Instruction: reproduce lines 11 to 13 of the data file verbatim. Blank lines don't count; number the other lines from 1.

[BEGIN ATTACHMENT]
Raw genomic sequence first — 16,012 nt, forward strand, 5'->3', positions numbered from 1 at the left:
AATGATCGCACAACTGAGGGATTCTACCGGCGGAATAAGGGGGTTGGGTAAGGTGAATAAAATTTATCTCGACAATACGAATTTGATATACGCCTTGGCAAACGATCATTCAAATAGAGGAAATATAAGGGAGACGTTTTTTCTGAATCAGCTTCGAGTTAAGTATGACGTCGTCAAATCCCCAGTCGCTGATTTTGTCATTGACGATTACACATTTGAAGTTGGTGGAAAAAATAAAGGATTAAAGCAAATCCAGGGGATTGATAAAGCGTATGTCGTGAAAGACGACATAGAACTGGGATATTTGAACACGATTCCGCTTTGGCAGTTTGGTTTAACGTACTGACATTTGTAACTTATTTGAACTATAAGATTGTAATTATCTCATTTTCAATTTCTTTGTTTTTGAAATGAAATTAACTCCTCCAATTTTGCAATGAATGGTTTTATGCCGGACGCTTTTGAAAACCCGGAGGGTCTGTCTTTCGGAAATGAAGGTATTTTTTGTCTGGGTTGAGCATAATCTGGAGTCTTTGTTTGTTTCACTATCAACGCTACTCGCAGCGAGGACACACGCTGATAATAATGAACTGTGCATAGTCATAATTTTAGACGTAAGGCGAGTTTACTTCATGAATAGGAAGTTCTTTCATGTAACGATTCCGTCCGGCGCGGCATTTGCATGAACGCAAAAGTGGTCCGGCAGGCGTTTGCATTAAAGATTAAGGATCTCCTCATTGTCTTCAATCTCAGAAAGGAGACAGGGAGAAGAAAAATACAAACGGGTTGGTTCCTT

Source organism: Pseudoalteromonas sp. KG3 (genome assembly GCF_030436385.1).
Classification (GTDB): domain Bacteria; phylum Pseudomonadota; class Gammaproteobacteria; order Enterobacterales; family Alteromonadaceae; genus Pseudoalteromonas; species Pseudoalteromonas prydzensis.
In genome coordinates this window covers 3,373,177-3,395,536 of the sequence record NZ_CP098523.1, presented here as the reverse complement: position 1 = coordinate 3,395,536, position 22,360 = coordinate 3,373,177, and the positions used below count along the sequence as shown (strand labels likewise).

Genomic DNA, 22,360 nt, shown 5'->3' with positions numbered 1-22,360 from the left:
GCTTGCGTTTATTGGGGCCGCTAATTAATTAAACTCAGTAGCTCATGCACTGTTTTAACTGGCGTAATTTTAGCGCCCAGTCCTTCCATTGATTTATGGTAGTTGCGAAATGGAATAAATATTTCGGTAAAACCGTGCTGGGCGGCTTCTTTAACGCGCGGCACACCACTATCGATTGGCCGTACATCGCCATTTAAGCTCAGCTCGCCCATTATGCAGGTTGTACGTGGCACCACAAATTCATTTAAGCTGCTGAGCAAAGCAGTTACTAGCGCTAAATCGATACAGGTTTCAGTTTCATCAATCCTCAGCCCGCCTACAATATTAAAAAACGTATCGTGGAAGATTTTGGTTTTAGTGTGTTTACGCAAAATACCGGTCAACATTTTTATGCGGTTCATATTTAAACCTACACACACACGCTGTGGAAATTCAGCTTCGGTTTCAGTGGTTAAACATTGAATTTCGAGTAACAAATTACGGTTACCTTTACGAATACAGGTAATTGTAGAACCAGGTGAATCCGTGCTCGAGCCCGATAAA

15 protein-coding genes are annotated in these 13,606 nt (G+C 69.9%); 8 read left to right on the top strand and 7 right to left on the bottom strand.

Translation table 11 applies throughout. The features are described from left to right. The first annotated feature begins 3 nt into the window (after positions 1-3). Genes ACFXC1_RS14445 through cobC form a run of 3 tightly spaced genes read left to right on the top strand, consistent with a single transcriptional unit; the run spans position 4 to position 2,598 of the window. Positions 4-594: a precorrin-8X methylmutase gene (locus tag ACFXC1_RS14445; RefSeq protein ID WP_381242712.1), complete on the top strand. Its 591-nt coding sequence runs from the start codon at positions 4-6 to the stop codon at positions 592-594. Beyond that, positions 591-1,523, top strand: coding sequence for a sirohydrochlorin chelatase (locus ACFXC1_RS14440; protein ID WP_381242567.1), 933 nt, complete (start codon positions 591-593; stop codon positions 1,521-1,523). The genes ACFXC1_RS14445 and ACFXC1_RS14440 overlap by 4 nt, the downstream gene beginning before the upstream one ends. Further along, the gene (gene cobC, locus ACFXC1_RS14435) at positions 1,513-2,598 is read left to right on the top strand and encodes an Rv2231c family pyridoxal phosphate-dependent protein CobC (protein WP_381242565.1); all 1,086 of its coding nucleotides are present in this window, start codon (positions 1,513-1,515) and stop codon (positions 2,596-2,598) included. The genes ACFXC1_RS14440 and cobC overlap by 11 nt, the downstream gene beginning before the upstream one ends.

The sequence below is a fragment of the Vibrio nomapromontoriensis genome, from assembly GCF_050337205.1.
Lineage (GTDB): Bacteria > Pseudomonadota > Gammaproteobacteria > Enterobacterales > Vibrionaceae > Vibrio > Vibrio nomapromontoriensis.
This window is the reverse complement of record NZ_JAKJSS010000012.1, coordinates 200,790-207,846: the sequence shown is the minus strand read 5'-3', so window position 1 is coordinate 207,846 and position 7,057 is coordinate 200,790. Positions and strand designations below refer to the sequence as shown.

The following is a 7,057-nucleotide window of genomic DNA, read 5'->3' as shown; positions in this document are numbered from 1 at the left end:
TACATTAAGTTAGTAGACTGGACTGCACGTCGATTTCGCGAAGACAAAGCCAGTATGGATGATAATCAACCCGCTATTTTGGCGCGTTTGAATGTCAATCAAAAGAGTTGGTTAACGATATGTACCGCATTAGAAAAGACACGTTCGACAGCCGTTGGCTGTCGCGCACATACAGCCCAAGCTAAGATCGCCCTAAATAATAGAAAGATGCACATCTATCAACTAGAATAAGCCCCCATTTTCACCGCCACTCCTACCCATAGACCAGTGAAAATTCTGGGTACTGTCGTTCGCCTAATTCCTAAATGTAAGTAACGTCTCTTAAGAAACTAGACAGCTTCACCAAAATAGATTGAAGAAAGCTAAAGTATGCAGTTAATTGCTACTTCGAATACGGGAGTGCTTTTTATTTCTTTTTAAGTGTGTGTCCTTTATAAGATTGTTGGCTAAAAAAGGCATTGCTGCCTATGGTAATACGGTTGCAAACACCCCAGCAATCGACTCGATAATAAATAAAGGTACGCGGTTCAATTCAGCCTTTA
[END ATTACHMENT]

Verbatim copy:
Lineage (GTDB): Bacteria > Pseudomonadota > Gammaproteobacteria > Enterobacterales > Vibrionaceae > Vibrio > Vibrio nomapromontoriensis.
This window is the reverse complement of record NZ_JAKJSS010000012.1, coordinates 200,790-207,846: the sequence shown is the minus strand read 5'-3', so window position 1 is coordinate 207,846 and position 7,057 is coordinate 200,790. Positions and strand designations below refer to the sequence as shown.

The following is a 7,057-nucleotide window of genomic DNA, read 5'->3' as shown; positions in this document are numbered from 1 at the left end: